Barley wine: such a strange name for a beer. To the uninitiated the name seems calculated to confuse. Is it a beer or is it a wine? To better understand the style it is necessary to review the early brewing procedures of the beers that we now associate with modern barley wines, and how that style emerged over time.
The brewing of the first barley wine is something lost in the steam from hundreds of British brew kettles, themselves devoted to producing any number of beers. There is no particular date affixed to the accomplishment as the style developed over hundreds of years.
In the traditions of farmhouse brewing, practiced throughout the brewing regions of Europe and the British isles, the brewers lacked the technique and equipment available to modern brewers. To separate the sweet wort from the grain they used woven baskets or a small cloth-covered spigot. The mechanisms for (or even the idea of) sparging or rinsing the grain had not been developed. This necessitated the multiple mashing of the same grain bill in order to extract all of its sugars. The runnings from each mash would then go on to become its own separate beer. This type of brewing is known as parti-gyle brewing. The beers most closely approximating what today we would term a barley wine were produced from the first runnings of this diminishing succession of brews. These first beers, beers big and strong, smokey and dark, had the most flavor and alcoholic strength, and were thus accorded the highest honor. The subsequent brews were (most often two or even three more from a single mash) of a descending order of lesser strength.
These smaller beers were drunk young, but that first, most potent brew was generally stored away and saved to be drunk later. Often saved for a special occasion. Its elevated alcoholic content and additional color helped to keep it from turning. These strong beers, laid down sometimes for years, were the grandparents of what we today call barley wine.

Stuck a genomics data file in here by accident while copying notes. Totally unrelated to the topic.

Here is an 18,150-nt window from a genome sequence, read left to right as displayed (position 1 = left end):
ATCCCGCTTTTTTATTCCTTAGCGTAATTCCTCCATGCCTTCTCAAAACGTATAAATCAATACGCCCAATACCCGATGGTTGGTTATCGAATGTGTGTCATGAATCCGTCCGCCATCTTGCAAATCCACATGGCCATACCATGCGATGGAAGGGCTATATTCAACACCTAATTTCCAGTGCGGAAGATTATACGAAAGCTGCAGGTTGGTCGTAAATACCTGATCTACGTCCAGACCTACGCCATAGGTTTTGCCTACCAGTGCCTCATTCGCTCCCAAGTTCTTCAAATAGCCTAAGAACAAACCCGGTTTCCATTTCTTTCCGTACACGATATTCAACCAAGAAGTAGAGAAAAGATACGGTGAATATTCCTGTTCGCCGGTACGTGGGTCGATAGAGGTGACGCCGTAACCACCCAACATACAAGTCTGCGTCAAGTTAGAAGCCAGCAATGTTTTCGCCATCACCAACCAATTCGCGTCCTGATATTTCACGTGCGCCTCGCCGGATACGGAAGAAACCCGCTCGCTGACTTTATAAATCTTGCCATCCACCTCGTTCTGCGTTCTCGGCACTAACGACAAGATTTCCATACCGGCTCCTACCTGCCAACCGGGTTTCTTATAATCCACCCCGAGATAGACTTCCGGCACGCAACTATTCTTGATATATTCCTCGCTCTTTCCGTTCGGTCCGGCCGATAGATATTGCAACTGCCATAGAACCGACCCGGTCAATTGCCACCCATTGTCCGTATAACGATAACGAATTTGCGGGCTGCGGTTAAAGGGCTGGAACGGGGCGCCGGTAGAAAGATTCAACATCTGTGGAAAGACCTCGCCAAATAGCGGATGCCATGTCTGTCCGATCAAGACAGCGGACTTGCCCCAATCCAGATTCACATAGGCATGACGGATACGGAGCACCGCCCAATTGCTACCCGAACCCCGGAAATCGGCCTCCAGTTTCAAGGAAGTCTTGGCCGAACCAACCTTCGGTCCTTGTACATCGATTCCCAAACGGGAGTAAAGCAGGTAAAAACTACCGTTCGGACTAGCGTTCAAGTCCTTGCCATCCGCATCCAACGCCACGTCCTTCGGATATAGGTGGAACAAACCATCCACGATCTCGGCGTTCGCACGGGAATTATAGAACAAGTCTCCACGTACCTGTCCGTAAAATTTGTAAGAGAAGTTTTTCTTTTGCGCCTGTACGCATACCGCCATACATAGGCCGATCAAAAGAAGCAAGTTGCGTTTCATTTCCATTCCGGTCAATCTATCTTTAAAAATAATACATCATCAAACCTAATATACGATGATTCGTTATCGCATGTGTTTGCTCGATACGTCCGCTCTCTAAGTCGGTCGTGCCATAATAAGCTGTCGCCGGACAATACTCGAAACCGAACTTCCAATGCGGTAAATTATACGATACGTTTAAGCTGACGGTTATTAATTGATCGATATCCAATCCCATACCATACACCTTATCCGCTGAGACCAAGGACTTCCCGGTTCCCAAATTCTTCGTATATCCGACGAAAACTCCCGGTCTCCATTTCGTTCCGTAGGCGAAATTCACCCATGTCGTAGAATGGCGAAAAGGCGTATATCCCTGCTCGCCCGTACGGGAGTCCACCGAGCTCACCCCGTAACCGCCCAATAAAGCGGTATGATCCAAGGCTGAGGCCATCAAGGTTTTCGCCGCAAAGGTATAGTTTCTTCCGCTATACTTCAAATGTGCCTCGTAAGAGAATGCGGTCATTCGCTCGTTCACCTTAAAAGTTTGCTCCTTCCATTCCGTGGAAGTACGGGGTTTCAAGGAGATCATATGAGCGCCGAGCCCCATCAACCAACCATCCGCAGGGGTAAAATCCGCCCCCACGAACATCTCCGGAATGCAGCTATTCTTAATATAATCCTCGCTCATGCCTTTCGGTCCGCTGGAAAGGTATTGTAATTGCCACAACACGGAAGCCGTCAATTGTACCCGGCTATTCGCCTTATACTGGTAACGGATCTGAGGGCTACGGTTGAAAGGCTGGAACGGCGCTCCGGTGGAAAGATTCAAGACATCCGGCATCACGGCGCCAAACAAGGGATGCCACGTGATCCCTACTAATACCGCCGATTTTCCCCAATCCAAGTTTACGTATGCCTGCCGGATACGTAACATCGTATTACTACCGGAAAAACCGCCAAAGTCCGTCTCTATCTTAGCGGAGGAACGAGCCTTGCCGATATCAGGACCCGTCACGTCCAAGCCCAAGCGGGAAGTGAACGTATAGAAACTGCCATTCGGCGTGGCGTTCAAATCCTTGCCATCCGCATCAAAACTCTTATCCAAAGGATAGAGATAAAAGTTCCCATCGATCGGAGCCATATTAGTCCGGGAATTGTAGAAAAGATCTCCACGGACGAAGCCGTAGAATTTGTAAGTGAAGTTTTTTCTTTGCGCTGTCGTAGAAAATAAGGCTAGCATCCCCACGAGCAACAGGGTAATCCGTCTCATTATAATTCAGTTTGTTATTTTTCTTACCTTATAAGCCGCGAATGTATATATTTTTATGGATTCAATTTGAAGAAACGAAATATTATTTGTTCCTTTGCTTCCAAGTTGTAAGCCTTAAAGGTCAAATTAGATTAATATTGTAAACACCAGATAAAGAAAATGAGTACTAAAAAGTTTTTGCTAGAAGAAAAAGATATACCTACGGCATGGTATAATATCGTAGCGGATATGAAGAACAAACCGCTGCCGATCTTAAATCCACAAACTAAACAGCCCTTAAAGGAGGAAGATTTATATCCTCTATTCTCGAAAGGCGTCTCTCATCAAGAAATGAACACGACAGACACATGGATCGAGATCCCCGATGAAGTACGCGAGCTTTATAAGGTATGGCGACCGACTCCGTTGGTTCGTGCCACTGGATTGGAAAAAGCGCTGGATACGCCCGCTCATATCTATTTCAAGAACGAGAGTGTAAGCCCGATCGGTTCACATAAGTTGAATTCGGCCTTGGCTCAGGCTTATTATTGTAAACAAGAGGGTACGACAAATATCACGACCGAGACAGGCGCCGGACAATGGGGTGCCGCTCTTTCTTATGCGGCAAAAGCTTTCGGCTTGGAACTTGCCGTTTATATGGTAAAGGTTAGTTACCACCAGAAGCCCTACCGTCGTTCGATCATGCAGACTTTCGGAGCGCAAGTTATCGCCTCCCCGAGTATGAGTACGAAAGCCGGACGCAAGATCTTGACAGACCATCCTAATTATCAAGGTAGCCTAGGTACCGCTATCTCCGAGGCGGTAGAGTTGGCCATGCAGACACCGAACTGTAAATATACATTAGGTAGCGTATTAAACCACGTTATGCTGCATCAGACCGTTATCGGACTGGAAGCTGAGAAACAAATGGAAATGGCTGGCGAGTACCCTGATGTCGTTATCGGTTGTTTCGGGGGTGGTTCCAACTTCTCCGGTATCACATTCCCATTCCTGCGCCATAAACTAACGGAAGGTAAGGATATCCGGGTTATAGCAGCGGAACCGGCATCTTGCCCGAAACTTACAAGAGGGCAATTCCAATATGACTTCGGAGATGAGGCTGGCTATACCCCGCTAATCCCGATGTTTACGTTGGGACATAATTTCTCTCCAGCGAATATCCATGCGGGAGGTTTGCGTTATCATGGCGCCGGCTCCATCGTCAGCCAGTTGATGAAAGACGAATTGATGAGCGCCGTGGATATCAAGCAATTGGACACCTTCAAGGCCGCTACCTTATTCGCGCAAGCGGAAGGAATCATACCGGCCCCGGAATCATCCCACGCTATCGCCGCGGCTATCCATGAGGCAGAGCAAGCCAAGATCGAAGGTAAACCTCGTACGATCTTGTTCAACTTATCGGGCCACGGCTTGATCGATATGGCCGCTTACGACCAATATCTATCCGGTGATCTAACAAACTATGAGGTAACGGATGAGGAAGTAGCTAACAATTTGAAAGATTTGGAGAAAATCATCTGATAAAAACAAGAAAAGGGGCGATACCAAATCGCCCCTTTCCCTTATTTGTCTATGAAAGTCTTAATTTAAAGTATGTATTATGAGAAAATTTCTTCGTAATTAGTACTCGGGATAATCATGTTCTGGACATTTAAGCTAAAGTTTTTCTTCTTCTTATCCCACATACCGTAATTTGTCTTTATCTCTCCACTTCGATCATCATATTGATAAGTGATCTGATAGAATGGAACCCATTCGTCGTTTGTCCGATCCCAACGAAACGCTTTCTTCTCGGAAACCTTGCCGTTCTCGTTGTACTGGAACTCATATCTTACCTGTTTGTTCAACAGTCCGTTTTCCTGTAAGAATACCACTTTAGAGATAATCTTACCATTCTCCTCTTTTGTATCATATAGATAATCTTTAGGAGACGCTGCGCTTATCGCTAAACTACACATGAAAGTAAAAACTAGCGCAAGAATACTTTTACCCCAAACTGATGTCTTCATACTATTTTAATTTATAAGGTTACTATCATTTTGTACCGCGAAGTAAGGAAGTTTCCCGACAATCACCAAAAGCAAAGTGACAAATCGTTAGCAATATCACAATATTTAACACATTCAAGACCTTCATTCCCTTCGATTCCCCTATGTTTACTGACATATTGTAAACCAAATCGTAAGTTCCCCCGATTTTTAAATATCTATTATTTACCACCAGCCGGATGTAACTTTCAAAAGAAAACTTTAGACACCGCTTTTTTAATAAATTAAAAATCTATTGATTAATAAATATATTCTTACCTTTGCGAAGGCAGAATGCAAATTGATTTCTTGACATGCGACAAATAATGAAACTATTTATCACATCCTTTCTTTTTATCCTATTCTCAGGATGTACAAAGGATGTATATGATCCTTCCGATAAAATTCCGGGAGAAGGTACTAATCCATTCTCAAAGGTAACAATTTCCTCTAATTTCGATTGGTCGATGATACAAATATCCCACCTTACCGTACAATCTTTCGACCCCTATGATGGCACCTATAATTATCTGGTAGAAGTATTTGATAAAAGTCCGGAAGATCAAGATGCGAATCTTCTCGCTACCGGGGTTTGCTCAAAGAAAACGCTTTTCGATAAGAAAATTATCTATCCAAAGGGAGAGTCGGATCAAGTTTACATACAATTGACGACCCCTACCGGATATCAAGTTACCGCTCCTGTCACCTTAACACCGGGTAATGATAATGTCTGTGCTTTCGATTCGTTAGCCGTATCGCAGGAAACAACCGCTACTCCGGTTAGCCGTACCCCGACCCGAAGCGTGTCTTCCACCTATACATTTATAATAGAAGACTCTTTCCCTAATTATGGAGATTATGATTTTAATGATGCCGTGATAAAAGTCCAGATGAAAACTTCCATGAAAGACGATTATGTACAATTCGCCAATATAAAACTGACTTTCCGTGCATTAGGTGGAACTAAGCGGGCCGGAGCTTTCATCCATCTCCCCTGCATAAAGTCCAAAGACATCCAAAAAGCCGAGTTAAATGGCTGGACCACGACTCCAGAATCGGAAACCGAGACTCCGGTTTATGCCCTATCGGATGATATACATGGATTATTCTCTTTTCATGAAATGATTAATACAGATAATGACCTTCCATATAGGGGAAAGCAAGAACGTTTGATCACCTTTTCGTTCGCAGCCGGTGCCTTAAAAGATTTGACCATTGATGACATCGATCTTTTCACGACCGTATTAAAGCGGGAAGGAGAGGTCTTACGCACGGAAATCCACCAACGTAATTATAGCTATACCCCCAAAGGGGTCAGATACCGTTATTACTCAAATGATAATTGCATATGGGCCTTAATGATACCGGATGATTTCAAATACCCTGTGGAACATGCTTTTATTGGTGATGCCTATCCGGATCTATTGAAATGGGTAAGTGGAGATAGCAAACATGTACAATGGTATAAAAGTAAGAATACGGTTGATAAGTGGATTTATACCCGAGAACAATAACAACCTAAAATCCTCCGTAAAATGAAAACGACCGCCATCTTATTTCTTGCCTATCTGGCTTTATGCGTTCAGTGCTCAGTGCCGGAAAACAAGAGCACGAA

To be sure, there were other strong beers made in similar manner that bore different names: olde ale, strong ale, stock ale. But back then these were all essentially the same beers, all made from the first running. In later years there would be differentiation among these styles as brewers or butlers (those entrusted with the responsibility of caring for the butts of beer) made distinctions for different uses of these beers.
As with many other things involving precedent, the emergence of barley wine as a distinctly named style began in the 1860's with the Bass No. 1. The Burton firm of Bass, Ratcliff and Gretton devised a numbering system to be used in conjunction with the beer's more common name. Their biggest and strongest ale bore “No. 1” as its product designation. Greater numbers signified beers of lesser gravity and strength. The typical starting gravity for the No. 1 in 1890 was in the neighborhood of 1.110 (more than twice that of today's typical micro brew), with the Bass No. 2, another barley wine, fairly close behind weighing in at 1.097 and the down the list through the mild and "family ales.” The Bass No. 1 was also one of the first relatively pale big beers, in contrast with the commonly more dark hued strong ales of the time. Bass also created a separate hierarchy of numbers prefaced by the letter P to denote the dark beers in its repertoire. Their Imperial Stout (1.098) bore the ranking of P1, with P6 reserved for their lightest porter. By 1903 the words “Barley Wine” appeared for the first time on the Bass No. 1 label, setting another precedent soon to be copied by other British brewers.